Hugo Markl “Mamatschi” press release 2007

Hugo Markl “Mamatschi” 

Press Release

Opening: Thursday 13th December 2007 from 7 to 9,30 pm.

from 14th December 2007 to 31st January 2008

Interview by Hugo Markl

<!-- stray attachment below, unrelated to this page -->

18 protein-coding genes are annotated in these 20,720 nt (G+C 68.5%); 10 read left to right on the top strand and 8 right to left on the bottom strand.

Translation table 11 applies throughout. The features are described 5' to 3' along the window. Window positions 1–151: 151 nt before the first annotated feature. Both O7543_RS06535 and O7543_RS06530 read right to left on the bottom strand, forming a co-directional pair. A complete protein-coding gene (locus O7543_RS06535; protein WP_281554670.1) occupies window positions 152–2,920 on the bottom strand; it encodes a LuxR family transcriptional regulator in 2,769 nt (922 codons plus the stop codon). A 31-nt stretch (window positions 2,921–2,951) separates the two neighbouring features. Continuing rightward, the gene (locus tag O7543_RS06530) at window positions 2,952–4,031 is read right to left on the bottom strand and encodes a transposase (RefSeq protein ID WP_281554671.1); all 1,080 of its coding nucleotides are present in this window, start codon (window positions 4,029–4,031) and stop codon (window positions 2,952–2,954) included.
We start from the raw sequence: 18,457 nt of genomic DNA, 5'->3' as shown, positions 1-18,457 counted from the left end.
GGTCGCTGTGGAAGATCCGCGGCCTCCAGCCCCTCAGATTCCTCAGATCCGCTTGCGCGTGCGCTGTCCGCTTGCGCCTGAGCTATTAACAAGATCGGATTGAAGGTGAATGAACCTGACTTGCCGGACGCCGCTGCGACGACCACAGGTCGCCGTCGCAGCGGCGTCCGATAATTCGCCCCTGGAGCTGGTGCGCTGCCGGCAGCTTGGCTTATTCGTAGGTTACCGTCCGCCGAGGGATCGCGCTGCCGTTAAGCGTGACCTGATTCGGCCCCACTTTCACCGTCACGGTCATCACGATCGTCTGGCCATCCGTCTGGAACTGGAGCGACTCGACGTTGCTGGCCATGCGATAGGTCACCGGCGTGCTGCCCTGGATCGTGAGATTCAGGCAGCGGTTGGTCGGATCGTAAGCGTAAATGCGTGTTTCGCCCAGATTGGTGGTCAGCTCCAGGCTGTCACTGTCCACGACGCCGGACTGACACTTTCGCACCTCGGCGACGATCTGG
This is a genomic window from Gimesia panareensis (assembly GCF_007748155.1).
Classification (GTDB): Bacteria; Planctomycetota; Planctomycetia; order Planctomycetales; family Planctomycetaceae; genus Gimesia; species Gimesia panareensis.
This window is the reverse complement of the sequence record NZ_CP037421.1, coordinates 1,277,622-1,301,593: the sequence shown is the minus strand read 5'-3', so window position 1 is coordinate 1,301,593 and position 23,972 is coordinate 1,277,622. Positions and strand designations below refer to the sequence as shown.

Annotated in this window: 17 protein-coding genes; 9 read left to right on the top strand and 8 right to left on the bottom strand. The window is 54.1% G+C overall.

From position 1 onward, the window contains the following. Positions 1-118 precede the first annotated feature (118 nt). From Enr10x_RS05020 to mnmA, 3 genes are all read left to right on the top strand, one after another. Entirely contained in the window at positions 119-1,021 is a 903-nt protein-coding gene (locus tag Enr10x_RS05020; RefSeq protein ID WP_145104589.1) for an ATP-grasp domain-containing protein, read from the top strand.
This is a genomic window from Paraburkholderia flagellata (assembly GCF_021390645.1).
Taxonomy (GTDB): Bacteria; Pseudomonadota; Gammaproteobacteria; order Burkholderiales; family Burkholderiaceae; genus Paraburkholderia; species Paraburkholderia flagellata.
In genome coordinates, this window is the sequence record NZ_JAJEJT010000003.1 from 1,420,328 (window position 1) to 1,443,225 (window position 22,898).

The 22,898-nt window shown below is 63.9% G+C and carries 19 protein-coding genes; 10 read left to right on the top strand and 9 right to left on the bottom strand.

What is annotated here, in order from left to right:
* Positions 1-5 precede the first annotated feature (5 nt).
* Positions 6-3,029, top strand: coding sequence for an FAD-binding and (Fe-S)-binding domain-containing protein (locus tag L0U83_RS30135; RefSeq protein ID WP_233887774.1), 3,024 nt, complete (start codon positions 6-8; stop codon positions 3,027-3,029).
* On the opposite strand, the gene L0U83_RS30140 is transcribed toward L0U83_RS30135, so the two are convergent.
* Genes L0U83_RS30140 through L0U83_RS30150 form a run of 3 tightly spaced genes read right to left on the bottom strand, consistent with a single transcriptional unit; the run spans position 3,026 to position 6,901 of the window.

A: Let’s see what fits onto two or three pages. B: I intend to describe the works in short sentences; luxury has a clear physical limit. A: Alright. You once said that many Americans consider a weapon a household object. Did you mean this in a material or in a psychological sense? B: In a formal, that is, material sense. A: Did this thought play a part in doing the “Winchester?” sculptures? B: No, this hasn’t got anything to do with the sculptures. A: Didn’t an original Winchester rifle serve as a model to your sculptures? B: That’s correct. A: The shape of the sculptures looks a bit like the details could have been worked out more. B: When working on the “Winchester?” sculptures, I avoided abandoning myself to a certain creative fetishism. A: Did this concern the entire accomplishment of the work? B: Yes, it did. As far as the formal details go, the work was meant to convey a certain roughness. I’m not a designer – that’s my statement. A: The attitude is different, that’s true. But designing is a similar creative activity. Designers, too, deal with their surroundings creatively. B: Fair enough. But motif and result have a completely different background in designing. A: What about the sources? B: To some extent, the sources may be the same. You can use whatever you like, since there’s no manual. A: Is the background important? B: The drive is. A: This isn’t the same to you? B: No. I can imagine how a designer – or a politician, for that matter – feels when he opens his neatly sorted maps. He’s got to believe in his plans, and that’s also the way he wants to be known by people. A: Beuys noted that everyone is an artist, that there’s an artist in all of us. B: Maybe, but that doesn’t interest me. A: Everyone wants the same thing – that obviously sounds quite fucked up. B: You mean that Beuys was talking about his own needs by using well-worn language. But we’re not here to discuss the needs of Beuys, are we? What I’ve got to offer is variety, the kind of artistic creation you notice. Whether someone sees a Beuys-like artist in me because of that, doesn’t matter, really. A: Unfortunately, Beuys’s generalizing language also leads to stereotypical opinions about artists. It’s a lot more differentiated, even though it’s about the same thing. B: I agree. A: What do you think of professional artistry? B: That’s there to entertain our elaborate little instincts. After all, they exist, too. A: This has become your domain. B: It’s probably always been my motivation. A: And it meets with a positive response. B: Some people to like it, yes. A: I get the impression that among the works of art that are currently being created, there are pieces with unambiguous contents that appear less psychologically brutalized, whose conception looks less brutalized, especially in terms of material processing. B: You’re right. A: It seems that ‘do-it-yourselfer’-style handicrafts have reached their limits. B: It appears like. Some artists like that. I guess,  it’s true, though, that by using rough materials indoors, you do kind of simulate an outdoor situation. A: Still, I’d like to see more art being put into an outdoor context. B: You mean, where it’s less isolated and not all wrapped up by architecture? A: Exactly; why? B: I, too, like the idea of art that is not surrounded by walls, even if it looks great in its usual wrapping. A: Today’s cities should look totally different. They should represent a genuine visual and psychological adventure. Unfortunately, there’s not much going on in that field. B: Adventurous art in the city? You’re right, there are remarkably few projects in that direction. A: Now you’re just being cynical. B: It depends. A: If you’re willing to make compromises, you can achieve something, too. B: Yes, city kids on psychotropic  drugs “the car needs to be parked nicely.” A: That’s sad. B: Have a look at the equipment of a mid-range car, and then go have a look at the ordinary kindergarten in the city. I did it. A: Yeah, that’s very mean. B: In some places in Los Angeles, they have these schools for the smallest ones… you wouldn’t believe that at all. A: One shouldn’t dare to save money on children. B: After all, childhood is supposed to be the most beautiful time in our lives. A: So it is. Are you done with the cards? B: Do you mean the cards for the “MAMATSCHI“ exhibition? A: The poker cards, yes. B: Yes, I’m done. A: How did this work happen? B: I’ve always wanted to make a piece that imitates a game. A: Games create a certain feeling, don’t they? B: Yeah. The simpler they are, the more efficient they are. A: I find that difficult. B: Why’s that? A: Because the game defines the roles. B: Okay, but there are many contents. A: True. B: Do you think that from a psychological point of view, the combination of communication and competitiveness somehow doesn’t fit together? A: I’m not sure if it’s that. B: On the one hand, the rules reduce your possibilities; on the other hand, they give you a certain feeling of security. It doesn’t matter whether the rules are brutal. A: Yes. B: You have to adapt yourself to that. A: There’s a clear definition for reactions. B: Reactions? A: Education. B: Education, the way we recognize it in ourselves? A: Of course. B: Well, education is not some naturally given law. It was invented by us. A: Sure. And that’s where one extreme begins. B: When did you notice that? A: I don’t remember. Celebration-related contents have a cultural background. B: They do. A: Every once in a while, some guy believes that brightness is important. B: The brightness of education, that is. A: It’s horrible when education is celebrated. B: Yeah, and it’s quite common. A: Everybody gets that certain coating, which shouldn’t become too thick, though. B: Sure. A: Art often removes that coating. B: No doubt. A: The “LINK” sculptures have something extremely unpredictable. B: Perhaps. But the sort of position with “LINK” – that’s a step nobody else has taken yet. A: What was the cause for this work? B: Probably a colossal lack of perception and cross-references; and finding my own point of view on this material was actually very appealing to me. Yet, in the process, I didn’t devote myself to establishing cross-references. I make sculptures. A: Can you describe your concept to me in very simple words? B: As I’ve said, I did without any cross-references as to the “LINK” sculptures. You could say that I’ve copied folk art that won’t become folk art. A: That should be enough for a while. B: Mixed feelings are a delicate issue, and, at the same time, the one and only interesting thing. A: One of the strong points of your works is certainly their absolute impartiality.  B: I’m not good with omissions, even though I can easily have a bad-mouth over something. A: Over what? B: Well, you see, I never speak directly of the ignorants in my life. A: You don’t? B: No, because when you’re unbiased, you see everything much clearer, there’s no pressure, no fear. A: What do you mean by that? B: What I mean is just – please, don’t get me wrong now – that you can form a thought of your own about everything and still be wrong. A: You mean, we don’t have a clue? B: You can put it like that, if you want. A: A new anachronism, an ignorance? B: The important thing is, it’s not about good or bad at all. A: Instead, it’s about taking a look at the matter. B: Also each interpretation is like talking to yourself. A: By making use of certain methods. B: The methods of art, for instance. That’s what I’m interested in. You have your radius, and everything beyond it is witless. A: What did you mean by “talking to yourself” before? B: Self-satisfaction and self-reassurance. A: That’s a good position. B: Yeah. A: What’s more, experience, memory, and history don’t mean the same thing. B: Exactly. Occasionally, you can test yourself: “Why do I produce these sentences, what goal do I want to achieve with these sentences?” A: That seems pretty simple. Anyone who hasn’t learned that simply likes toying with clichés. B: It may occur that you have to face some tough stupidity that has got nothing to do with you, but you all of a sudden have to confront yourself with that shit, and then, it happens – you want to give an intelligent response to that shit nonsense, but when you’re surrounded by shit, there’s nothing intelligent you can come up with. Funny as it may seem, your own intelligence makes you kaput. A: A happy ending. B: So to speak. The single one remains important.